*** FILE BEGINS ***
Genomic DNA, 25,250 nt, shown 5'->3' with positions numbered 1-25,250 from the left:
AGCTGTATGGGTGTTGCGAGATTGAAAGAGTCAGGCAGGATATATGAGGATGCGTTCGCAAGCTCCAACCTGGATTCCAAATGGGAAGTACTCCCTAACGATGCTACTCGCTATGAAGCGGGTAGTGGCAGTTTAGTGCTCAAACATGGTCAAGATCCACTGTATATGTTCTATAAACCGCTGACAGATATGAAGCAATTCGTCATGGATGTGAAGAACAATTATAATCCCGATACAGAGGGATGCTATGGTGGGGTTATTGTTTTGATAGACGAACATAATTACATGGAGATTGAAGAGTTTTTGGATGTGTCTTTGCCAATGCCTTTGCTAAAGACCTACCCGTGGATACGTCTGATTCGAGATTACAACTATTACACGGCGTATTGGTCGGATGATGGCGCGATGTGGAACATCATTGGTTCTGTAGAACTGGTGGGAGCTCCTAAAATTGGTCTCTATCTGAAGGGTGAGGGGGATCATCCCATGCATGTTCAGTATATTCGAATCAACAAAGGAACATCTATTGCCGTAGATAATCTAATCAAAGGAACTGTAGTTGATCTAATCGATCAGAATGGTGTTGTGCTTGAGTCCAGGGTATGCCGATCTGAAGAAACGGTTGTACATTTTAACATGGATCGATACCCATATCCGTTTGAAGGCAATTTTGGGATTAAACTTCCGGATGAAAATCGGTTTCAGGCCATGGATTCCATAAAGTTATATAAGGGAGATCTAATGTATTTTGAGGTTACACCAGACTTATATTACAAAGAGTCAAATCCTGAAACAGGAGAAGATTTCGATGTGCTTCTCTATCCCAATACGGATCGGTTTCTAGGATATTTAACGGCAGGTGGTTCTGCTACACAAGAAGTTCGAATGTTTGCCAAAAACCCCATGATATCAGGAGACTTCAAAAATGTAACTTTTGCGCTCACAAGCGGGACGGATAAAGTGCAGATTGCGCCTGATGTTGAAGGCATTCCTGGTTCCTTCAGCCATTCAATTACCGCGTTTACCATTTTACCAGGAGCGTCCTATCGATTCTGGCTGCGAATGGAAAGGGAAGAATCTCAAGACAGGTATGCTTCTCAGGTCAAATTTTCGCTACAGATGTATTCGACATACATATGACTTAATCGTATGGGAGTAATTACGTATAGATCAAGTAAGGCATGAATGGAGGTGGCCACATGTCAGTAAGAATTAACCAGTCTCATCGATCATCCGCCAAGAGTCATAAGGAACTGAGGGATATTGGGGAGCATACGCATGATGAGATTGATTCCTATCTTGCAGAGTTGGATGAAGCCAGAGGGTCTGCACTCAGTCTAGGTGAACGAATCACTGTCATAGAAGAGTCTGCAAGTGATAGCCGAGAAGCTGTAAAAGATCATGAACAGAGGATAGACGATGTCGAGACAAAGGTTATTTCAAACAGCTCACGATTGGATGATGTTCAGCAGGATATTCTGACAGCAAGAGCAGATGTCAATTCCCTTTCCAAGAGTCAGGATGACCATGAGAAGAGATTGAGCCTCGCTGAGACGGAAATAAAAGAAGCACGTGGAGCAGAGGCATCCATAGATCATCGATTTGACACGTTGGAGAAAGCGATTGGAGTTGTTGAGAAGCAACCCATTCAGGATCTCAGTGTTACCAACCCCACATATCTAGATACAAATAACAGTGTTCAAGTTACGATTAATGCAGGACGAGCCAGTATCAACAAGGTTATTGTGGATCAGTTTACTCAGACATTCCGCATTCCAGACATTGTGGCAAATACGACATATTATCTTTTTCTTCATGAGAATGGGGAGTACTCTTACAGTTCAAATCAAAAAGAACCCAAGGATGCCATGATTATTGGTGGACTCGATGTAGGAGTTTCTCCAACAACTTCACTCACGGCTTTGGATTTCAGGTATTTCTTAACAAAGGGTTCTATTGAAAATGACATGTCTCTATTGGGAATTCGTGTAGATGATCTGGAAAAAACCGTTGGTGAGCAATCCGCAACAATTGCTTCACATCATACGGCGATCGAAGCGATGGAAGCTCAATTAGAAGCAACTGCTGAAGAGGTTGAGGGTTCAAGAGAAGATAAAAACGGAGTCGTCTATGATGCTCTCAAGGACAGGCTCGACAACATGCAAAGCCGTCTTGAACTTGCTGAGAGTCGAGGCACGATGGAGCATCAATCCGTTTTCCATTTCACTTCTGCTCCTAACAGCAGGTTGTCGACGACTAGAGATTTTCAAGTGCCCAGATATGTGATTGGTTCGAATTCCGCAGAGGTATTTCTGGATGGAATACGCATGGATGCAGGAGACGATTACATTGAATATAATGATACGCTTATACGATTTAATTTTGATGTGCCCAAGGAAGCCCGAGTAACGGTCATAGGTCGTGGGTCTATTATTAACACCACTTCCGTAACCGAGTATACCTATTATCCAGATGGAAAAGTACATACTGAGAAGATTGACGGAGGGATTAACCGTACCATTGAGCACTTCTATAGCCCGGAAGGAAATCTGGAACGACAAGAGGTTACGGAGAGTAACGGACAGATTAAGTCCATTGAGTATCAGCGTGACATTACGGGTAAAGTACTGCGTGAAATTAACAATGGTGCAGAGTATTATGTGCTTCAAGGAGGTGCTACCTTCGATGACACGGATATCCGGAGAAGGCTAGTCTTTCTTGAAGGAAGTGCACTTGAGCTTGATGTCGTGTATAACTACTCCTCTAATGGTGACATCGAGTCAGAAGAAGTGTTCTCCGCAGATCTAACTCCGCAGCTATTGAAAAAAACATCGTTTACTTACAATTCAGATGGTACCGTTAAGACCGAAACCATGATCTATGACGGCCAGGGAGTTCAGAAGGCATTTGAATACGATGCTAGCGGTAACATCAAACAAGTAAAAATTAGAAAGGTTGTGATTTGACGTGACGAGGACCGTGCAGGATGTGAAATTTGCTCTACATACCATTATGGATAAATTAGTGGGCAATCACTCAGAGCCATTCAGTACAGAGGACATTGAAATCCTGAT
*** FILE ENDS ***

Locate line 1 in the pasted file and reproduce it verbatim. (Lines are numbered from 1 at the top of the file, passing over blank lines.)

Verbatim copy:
Genomic DNA, 25,250 nt, shown 5'->3' with positions numbered 1-25,250 from the left: